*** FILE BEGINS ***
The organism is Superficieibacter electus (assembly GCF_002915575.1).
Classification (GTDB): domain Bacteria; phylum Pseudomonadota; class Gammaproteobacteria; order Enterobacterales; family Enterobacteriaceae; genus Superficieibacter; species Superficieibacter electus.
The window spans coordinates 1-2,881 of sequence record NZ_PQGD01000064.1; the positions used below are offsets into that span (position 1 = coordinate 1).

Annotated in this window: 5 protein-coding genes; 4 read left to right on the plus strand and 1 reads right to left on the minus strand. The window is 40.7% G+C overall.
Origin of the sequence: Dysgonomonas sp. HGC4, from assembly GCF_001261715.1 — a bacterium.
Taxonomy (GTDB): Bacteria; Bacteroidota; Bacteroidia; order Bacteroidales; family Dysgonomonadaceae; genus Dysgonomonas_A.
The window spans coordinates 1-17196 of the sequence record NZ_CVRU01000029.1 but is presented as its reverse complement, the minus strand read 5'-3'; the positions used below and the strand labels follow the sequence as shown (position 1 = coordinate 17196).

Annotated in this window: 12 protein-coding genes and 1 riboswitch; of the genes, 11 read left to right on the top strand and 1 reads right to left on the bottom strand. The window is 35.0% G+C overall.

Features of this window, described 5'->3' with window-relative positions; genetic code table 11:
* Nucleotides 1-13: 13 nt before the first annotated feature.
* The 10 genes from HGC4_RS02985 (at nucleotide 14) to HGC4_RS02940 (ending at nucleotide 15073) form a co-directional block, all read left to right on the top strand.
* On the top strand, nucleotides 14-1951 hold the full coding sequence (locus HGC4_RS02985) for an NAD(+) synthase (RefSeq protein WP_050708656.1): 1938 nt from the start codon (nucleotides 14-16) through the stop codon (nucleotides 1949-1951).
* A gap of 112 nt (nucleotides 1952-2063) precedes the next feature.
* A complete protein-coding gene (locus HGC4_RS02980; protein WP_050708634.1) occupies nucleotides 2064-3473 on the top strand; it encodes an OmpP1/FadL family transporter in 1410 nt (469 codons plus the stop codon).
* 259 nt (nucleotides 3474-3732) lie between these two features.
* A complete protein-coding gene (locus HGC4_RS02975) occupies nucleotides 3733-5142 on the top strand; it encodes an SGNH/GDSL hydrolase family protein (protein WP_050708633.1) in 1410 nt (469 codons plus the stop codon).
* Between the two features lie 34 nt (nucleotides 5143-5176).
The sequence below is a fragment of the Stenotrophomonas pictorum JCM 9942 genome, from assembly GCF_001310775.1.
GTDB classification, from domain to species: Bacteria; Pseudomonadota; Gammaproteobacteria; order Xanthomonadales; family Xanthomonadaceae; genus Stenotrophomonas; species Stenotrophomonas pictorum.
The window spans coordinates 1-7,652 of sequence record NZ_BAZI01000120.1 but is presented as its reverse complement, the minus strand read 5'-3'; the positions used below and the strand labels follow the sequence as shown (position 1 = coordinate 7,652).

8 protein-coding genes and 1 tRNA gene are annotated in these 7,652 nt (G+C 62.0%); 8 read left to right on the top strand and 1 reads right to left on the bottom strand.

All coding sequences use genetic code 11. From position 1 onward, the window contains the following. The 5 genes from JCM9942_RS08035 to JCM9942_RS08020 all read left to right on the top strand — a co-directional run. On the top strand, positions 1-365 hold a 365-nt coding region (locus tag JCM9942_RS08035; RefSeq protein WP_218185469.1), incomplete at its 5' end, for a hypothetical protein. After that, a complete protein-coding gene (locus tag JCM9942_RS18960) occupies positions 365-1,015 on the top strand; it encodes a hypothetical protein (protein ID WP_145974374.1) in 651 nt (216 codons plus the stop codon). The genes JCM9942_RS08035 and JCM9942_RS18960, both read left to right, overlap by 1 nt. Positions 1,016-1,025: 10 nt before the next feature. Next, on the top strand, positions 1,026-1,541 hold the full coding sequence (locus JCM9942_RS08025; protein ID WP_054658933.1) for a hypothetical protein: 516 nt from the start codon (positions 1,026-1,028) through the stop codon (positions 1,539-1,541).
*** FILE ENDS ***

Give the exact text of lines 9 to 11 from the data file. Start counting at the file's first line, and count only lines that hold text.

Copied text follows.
Features of this window, described 5'->3' with window-relative positions; genetic code table 11:
* Nucleotides 1-13: 13 nt before the first annotated feature.
* The 10 genes from HGC4_RS02985 (at nucleotide 14) to HGC4_RS02940 (ending at nucleotide 15073) form a co-directional block, all read left to right on the top strand.